The New Straits Times today reported that the sanctions imposed by most Western countries against Russia will have little impact on Malaysia in maintaining its equipment originating from that country. Malaysia can overcome all challenges to appropriately maintain Russian defense equipment and armaments. A leading local defense industry top executive refuted reports that enforcement agencies like the Armed Forces would suffer a backlash, owing to western economic sanctions following the current Russian-Ukraine standoff. Aerospace Technology Systems Corporation Sdn Bhd (ATSC) chief executive officer Lt Col (Rtd) Datuk Mohd Fadzar Suhada dispelled any notion to that effect.
The media reports had cited how countries like Turkey, China, India, Vietnam, the Philippines, Cambodia, Laos and Myanmar – that operate and utilise Russian equipment and armaments – would face uncertainties for spares and parts. The reports said the United States and EU countries were imposing the sanctions to punish Russian president Vladimir Putin for invading Ukraine. If economic sanctions are implemented, the procurement agreement allows for the supply of spares and parts to be terminated, immediately. This can have a very adverse effect on defence and security operations of a country, thus, threatening its sovereignty.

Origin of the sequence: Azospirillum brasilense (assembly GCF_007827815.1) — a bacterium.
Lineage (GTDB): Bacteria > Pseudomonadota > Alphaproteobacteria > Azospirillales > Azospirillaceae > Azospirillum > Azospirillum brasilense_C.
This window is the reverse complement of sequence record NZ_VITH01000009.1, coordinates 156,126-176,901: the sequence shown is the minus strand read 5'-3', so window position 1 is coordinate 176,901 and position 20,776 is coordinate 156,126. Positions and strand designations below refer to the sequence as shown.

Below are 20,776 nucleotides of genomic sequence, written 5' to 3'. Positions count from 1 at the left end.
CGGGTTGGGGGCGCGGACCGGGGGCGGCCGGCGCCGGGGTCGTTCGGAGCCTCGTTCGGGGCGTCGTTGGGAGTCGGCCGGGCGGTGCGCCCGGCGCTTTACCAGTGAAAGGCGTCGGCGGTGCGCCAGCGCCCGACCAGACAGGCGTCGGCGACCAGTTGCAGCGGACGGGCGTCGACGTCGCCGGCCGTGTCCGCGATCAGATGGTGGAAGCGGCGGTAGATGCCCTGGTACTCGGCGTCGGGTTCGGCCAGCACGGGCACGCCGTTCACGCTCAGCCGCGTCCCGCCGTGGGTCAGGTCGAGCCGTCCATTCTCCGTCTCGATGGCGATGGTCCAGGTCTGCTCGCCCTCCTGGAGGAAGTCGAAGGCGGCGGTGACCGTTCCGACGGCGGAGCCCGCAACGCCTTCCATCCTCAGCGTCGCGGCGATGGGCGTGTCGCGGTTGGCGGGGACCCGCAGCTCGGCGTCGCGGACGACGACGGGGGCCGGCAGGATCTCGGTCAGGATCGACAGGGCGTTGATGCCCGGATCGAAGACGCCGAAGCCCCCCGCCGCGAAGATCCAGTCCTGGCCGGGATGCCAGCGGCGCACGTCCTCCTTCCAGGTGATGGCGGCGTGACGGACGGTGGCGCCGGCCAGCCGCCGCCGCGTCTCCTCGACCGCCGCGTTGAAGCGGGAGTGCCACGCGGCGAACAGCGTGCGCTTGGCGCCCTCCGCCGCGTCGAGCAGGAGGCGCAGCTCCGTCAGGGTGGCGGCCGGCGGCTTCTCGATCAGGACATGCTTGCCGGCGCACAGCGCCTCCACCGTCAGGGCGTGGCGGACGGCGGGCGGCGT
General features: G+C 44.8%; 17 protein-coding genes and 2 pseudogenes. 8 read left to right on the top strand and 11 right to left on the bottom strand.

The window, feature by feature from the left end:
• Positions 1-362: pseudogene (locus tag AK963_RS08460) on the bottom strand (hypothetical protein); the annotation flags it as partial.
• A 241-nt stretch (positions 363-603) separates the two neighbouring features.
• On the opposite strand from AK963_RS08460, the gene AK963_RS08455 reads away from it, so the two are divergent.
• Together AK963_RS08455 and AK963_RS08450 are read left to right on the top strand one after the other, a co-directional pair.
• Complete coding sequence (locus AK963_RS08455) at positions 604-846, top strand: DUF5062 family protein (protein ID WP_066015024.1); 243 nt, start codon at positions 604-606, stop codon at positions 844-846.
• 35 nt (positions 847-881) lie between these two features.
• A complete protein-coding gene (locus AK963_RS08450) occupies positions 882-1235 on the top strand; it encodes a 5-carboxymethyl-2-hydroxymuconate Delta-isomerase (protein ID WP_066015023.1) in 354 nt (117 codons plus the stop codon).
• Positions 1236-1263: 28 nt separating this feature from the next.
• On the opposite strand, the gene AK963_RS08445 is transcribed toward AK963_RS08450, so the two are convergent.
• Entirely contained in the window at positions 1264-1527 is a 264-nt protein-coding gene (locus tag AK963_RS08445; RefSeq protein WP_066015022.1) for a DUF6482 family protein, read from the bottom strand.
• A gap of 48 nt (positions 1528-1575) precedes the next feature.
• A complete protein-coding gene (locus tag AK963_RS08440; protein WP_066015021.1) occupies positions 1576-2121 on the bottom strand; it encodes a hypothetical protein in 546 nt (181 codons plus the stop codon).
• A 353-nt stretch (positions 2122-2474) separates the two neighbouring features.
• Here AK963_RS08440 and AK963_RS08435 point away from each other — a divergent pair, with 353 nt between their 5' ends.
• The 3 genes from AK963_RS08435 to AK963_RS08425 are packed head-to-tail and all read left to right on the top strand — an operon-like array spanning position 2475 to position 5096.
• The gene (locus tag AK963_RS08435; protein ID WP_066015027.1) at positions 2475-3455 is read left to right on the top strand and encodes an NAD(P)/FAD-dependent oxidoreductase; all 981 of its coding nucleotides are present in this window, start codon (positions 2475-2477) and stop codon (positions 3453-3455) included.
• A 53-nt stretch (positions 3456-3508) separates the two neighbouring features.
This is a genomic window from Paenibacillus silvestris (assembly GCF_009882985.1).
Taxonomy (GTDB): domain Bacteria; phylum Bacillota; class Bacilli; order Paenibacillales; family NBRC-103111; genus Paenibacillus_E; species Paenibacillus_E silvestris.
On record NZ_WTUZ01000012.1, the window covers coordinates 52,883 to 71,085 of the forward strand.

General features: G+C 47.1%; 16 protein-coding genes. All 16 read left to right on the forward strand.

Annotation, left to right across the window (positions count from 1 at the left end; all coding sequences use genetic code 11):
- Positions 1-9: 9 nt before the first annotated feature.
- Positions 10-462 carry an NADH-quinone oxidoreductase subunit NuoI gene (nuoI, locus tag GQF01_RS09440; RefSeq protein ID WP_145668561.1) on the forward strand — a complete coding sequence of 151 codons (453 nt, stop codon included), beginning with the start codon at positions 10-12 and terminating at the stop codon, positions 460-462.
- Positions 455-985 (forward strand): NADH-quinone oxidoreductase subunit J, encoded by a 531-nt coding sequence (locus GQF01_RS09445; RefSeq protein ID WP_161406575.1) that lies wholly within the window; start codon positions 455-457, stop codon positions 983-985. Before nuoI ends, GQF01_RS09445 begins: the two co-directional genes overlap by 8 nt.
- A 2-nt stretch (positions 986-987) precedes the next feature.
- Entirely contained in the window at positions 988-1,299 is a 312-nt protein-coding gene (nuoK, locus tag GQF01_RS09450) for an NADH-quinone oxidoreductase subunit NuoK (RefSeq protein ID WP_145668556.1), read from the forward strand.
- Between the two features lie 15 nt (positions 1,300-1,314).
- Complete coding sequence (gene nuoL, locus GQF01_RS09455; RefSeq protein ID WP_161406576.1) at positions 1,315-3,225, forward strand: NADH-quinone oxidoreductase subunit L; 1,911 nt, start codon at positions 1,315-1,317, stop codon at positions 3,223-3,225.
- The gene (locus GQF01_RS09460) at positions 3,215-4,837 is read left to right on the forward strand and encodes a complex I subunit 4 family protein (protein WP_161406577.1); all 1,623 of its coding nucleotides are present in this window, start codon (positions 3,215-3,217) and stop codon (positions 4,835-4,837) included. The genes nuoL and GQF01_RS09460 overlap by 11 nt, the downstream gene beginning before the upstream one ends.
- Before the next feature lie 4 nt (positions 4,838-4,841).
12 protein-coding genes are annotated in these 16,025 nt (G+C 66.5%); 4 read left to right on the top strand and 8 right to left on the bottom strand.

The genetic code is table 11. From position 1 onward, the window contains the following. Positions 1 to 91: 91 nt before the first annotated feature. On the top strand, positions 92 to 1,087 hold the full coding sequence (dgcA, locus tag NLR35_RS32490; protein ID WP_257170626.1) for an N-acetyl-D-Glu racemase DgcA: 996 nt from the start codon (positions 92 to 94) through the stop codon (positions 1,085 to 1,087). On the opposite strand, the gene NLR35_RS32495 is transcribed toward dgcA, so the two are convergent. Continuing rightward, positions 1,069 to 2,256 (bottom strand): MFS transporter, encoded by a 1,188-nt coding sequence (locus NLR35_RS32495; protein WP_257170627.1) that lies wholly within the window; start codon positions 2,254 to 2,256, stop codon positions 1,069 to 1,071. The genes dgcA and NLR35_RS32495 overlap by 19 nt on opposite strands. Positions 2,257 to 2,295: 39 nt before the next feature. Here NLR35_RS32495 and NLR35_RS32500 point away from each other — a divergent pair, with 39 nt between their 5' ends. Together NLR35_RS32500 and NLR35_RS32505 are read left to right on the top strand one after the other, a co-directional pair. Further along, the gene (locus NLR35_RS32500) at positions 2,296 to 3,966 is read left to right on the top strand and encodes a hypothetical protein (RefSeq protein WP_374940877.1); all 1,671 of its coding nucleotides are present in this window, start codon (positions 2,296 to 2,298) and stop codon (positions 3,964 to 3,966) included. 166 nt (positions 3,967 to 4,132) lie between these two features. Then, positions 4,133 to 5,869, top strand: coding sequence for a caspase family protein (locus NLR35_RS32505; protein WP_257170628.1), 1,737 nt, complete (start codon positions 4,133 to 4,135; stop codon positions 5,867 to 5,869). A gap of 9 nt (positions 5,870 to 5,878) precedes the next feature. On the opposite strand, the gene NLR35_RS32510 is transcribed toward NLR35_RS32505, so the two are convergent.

In 2003, Malaysia and Russia signed a US$900 million contract for 18 Su-30MKM (Modernizirovannyi Kommercheskiy Malaysia) jets that were delivered from 2007. Alternately, RMAF have mechanisms to manage the supply chain via other countries and overseas agencies, including that of the OEMs and maintenance, repair and overhaul (MRO) channels for spares and parts manufactured under licence. India, a major user of Russian armaments and fighter jets, is a fine example of the close defence cooperation Malaysia have and can rely on. Irkut Corporation subcontracted the task of manufacturing the canards, stabilizers and fins to Hindustan Aeronautics Limited.
In 2018, the RMAF reported that 12 Su-30MKMs have reached the said 10-year lifespan, and pointed out that finding alternative solutions to OEM support takes time and funds. This would also require the Su-30MKMs to be flown to Russia for these checks, and current funds do not permit such tasks to be carried out. This has resulted in only four to six Su-30MKMs being available to defend the eastern Malaysian peninsula. SU-30MKM is a continuation of the Su-30MKI series used by the Indian Air Force. The Indian equivalents have also caused many complaints, with eight of the planes being lost to crashes since delivery.